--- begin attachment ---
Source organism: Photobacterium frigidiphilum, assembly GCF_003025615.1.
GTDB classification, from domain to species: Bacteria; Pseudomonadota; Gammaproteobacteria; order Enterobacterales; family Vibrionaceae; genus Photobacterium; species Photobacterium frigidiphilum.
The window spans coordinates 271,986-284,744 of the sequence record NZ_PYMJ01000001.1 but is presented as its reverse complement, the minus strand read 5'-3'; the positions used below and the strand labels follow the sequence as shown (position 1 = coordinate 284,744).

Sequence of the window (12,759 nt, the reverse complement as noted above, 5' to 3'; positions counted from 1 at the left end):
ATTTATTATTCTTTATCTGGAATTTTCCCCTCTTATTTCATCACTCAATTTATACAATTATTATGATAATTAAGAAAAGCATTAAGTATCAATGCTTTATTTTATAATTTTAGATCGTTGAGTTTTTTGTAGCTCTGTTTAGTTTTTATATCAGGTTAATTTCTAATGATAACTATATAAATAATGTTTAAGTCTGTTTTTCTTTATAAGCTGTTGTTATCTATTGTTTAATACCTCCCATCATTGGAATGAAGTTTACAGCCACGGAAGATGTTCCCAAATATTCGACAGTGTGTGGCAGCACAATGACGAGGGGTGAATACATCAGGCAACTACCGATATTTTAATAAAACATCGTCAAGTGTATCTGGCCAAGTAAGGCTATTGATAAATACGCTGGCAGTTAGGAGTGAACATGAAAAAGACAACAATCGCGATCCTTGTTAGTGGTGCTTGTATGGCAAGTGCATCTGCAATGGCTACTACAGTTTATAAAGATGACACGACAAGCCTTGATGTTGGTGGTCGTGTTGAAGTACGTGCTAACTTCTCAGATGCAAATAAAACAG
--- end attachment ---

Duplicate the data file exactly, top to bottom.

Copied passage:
Source organism: Photobacterium frigidiphilum, assembly GCF_003025615.1.
GTDB classification, from domain to species: Bacteria; Pseudomonadota; Gammaproteobacteria; order Enterobacterales; family Vibrionaceae; genus Photobacterium; species Photobacterium frigidiphilum.
The window spans coordinates 271,986-284,744 of the sequence record NZ_PYMJ01000001.1 but is presented as its reverse complement, the minus strand read 5'-3'; the positions used below and the strand labels follow the sequence as shown (position 1 = coordinate 284,744).

Sequence of the window (12,759 nt, the reverse complement as noted above, 5' to 3'; positions counted from 1 at the left end):
ATTTATTATTCTTTATCTGGAATTTTCCCCTCTTATTTCATCACTCAATTTATACAATTATTATGATAATTAAGAAAAGCATTAAGTATCAATGCTTTATTTTATAATTTTAGATCGTTGAGTTTTTTGTAGCTCTGTTTAGTTTTTATATCAGGTTAATTTCTAATGATAACTATATAAATAATGTTTAAGTCTGTTTTTCTTTATAAGCTGTTGTTATCTATTGTTTAATACCTCCCATCATTGGAATGAAGTTTACAGCCACGGAAGATGTTCCCAAATATTCGACAGTGTGTGGCAGCACAATGACGAGGGGTGAATACATCAGGCAACTACCGATATTTTAATAAAACATCGTCAAGTGTATCTGGCCAAGTAAGGCTATTGATAAATACGCTGGCAGTTAGGAGTGAACATGAAAAAGACAACAATCGCGATCCTTGTTAGTGGTGCTTGTATGGCAAGTGCATCTGCAATGGCTACTACAGTTTATAAAGATGACACGACAAGCCTTGATGTTGGTGGTCGTGTTGAAGTACGTGCTAACTTCTCAGATGCAAATAAAACAG